The hot air in Washington cooled off a bit in August as Congress went on vacation. But House GOP members can't seem to take quiet time. They're hitting their home districts to tout the ruling party's excessive spending on pork-barrel projects.
Budget caps have been busted in Congress this year by nearly $300 billion, and for some reason, Republican leaders are proud of it. They want each GOP congressman to take credit for every new local highway, bridge, or deer-avoidance system.
Perhaps savvy voters might notice the party's continued retreat from economic conservatism.
The GOP can't claim credit for the economy's current healthy growth - in part from the GOP's 2001 tax cuts - and then act irresponsibly with no restraint in government spending. Tax cuts should go hand in hand with fiscal discipline, but GOP legislators apparently can't help using the taxpayers' money as a campaign war chest for their reelection.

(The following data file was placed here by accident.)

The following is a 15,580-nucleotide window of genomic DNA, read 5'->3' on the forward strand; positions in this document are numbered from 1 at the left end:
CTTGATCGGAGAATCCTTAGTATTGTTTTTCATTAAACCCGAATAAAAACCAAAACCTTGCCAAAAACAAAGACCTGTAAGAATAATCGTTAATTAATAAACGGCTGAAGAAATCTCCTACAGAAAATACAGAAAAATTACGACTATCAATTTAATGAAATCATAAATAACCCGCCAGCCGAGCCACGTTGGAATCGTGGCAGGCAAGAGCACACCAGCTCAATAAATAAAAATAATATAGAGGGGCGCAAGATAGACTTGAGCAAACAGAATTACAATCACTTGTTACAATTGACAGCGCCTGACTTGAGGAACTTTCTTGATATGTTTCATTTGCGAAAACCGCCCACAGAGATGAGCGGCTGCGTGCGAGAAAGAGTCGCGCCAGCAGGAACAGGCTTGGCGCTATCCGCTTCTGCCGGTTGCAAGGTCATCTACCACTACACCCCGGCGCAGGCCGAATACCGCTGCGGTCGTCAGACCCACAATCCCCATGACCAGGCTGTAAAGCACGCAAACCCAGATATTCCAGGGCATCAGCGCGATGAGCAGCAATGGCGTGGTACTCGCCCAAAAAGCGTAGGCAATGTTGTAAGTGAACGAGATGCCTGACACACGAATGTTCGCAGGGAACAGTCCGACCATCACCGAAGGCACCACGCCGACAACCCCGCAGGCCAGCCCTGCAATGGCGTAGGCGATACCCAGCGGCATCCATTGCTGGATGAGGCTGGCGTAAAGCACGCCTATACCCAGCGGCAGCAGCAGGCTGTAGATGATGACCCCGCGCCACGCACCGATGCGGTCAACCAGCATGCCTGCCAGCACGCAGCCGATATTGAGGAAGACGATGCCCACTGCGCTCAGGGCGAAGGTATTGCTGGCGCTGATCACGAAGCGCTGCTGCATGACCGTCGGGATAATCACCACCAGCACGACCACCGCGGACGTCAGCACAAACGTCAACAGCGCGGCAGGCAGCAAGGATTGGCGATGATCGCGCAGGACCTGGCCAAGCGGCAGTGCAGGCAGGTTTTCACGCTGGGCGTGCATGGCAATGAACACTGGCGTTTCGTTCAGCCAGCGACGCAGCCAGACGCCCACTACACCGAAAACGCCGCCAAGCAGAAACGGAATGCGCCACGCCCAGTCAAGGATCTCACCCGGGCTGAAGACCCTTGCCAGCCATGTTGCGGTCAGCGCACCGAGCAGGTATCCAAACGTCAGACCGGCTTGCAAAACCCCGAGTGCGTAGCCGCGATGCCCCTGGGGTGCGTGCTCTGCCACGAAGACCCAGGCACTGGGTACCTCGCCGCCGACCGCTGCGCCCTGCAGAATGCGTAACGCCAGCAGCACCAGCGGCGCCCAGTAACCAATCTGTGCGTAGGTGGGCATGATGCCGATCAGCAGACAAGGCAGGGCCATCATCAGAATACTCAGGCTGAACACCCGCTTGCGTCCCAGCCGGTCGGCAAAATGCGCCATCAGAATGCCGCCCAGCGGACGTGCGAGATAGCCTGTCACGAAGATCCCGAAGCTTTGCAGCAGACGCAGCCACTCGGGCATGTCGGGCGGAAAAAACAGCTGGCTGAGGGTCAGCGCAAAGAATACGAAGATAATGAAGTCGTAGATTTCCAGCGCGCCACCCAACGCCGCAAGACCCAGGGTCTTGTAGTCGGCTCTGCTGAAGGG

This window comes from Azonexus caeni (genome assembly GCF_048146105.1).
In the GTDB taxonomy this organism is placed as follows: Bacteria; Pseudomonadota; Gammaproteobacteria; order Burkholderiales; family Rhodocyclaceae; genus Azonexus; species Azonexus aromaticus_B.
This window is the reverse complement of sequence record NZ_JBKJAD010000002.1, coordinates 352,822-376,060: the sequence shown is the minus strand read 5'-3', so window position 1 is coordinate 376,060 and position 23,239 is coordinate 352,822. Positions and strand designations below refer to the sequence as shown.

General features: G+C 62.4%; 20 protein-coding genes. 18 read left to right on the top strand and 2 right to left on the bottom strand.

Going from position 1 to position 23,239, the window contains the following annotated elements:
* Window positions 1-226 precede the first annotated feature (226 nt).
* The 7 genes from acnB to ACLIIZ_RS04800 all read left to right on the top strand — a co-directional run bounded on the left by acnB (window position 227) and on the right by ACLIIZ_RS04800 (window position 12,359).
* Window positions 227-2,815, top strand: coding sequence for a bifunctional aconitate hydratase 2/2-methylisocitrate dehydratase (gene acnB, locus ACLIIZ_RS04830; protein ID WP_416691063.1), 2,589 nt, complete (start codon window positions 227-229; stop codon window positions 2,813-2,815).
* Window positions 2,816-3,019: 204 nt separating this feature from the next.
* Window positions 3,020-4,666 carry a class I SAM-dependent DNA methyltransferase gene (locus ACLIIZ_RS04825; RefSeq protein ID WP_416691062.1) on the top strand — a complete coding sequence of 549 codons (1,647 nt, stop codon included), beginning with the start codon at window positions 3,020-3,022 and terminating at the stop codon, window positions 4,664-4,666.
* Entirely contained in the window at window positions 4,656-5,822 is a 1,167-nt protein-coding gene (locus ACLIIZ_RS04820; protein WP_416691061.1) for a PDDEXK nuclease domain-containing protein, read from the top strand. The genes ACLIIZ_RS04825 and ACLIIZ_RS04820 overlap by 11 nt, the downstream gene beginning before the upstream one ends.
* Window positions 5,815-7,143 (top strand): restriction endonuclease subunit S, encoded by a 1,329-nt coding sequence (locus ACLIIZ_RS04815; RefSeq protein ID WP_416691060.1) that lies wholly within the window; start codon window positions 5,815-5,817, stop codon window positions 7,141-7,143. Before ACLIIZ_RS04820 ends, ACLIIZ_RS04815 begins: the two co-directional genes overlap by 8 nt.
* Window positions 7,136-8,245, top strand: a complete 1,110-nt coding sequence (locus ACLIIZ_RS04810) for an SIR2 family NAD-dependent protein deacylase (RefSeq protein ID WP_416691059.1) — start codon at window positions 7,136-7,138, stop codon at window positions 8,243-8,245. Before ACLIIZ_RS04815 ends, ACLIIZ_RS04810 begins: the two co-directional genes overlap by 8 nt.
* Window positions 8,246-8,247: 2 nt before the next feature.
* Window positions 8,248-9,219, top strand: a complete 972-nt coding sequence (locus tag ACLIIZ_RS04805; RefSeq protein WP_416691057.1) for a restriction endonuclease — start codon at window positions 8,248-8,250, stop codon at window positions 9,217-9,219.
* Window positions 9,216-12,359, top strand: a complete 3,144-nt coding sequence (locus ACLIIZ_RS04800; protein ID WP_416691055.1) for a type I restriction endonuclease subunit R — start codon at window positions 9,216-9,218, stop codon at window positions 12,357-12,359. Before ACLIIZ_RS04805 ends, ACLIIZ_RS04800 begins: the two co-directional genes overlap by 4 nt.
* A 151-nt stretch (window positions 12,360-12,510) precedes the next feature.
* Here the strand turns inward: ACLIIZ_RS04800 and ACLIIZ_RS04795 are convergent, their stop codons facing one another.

Saying no to more government spending takes courage. Standing up to lobbyists and local activist groups who want a piece of the federal pie requires lawmakers who can point out that the pie should not spill over the pie pan.
With federal spending about to increase as baby boomers retire, Congress needs to start now to have government live within its means and not pile up debt for future generations to pay. And President Bush should wield his veto pen like a green-shaded accountant to force lawmakers to act like leaders, not followers of interest groups.